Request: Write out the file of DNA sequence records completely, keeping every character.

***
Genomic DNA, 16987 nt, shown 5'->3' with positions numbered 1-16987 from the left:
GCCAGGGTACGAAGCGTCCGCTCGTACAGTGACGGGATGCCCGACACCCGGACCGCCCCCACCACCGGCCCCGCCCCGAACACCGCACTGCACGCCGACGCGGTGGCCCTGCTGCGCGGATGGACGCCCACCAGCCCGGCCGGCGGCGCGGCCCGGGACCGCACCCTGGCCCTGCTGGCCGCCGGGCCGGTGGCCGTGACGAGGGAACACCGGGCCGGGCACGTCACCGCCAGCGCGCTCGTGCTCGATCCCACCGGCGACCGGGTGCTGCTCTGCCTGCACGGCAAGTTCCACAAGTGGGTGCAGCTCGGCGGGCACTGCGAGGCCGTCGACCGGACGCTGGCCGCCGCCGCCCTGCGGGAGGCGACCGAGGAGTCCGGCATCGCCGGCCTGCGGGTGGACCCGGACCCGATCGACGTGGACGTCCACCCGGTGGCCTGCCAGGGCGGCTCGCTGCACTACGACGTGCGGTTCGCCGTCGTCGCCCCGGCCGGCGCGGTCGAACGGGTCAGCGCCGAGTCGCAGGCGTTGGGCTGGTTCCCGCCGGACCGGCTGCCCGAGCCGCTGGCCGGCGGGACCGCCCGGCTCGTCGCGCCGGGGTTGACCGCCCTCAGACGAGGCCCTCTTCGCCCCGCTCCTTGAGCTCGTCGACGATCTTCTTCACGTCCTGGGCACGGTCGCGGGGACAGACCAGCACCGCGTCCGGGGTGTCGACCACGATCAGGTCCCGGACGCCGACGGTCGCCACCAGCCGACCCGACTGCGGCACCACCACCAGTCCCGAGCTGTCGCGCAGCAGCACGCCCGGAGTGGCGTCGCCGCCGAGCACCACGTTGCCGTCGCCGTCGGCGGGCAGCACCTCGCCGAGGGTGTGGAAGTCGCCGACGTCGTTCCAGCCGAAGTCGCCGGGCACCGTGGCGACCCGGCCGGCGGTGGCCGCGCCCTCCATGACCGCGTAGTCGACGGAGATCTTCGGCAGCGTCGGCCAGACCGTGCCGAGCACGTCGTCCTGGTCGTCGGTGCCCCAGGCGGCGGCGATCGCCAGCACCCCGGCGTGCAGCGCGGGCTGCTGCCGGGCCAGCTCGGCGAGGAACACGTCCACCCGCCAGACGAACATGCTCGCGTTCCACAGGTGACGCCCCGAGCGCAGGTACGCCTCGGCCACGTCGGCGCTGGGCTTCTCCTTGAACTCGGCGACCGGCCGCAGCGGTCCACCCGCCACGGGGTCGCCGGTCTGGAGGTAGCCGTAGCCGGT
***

Genomic DNA, 16987 nt, shown 5'->3' with positions numbered 1-16987 from the left:
GCCAGGGTACGAAGCGTCCGCTCGTACAGTGACGGGATGCCCGACACCCGGACCGCCCCCACCACCGGCCCCGCCCCGAACACCGCACTGCACGCCGACGCGGTGGCCCTGCTGCGCGGATGGACGCCCACCAGCCCGGCCGGCGGCGCGGCCCGGGACCGCACCCTGGCCCTGCTGGCCGCCGGGCCGGTGGCCGTGACGAGGGAACACCGGGCCGGGCACGTCACCGCCAGCGCGCTCGTGCTCGATCCCACCGGCGACCGGGTGCTGCTCTGCCTGCACGGCAAGTTCCACAAGTGGGTGCAGCTCGGCGGGCACTGCGAGGCCGTCGACCGGACGCTGGCCGCCGCCGCCCTGCGGGAGGCGACCGAGGAGTCCGGCATCGCCGGCCTGCGGGTGGACCCGGACCCGATCGACGTGGACGTCCACCCGGTGGCCTGCCAGGGCGGCTCGCTGCACTACGACGTGCGGTTCGCCGTCGTCGCCCCGGCCGGCGCGGTCGAACGGGTCAGCGCCGAGTCGCAGGCGTTGGGCTGGTTCCCGCCGGACCGGCTGCCCGAGCCGCTGGCCGGCGGGACCGCCCGGCTCGTCGCGCCGGGGTTGACCGCCCTCAGACGAGGCCCTCTTCGCCCCGCTCCTTGAGCTCGTCGACGATCTTCTTCACGTCCTGGGCACGGTCGCGGGGACAGACCAGCACCGCGTCCGGGGTGTCGACCACGATCAGGTCCCGGACGCCGACGGTCGCCACCAGCCGACCCGACTGCGGCACCACCACCAGTCCCGAGCTGTCGCGCAGCAGCACGCCCGGAGTGGCGTCGCCGCCGAGCACCACGTTGCCGTCGCCGTCGGCGGGCAGCACCTCGCCGAGGGTGTGGAAGTCGCCGACGTCGTTCCAGCCGAAGTCGCCGGGCACCGTGGCGACCCGGCCGGCGGTGGCCGCGCCCTCCATGACCGCGTAGTCGACGGAGATCTTCGGCAGCGTCGGCCAGACCGTGCCGAGCACGTCGTCCTGGTCGTCGGTGCCCCAGGCGGCGGCGATCGCCAGCACCCCGGCGTGCAGCGCGGGCTGCTGCCGGGCCAGCTCGGCGAGGAACACGTCCACCCGCCAGACGAACATGCTCGCGTTCCACAGGTGACGCCCCGAGCGCAGGTACGCCTCGGCCACGTCGGCGCTGGGCTTCTCCTTGAACTCGGCGACCGGCCGCAGCGGTCCACCCGCCACGGGGTCGCCGGTCTGGAGGTAGCCGTAGCCGGT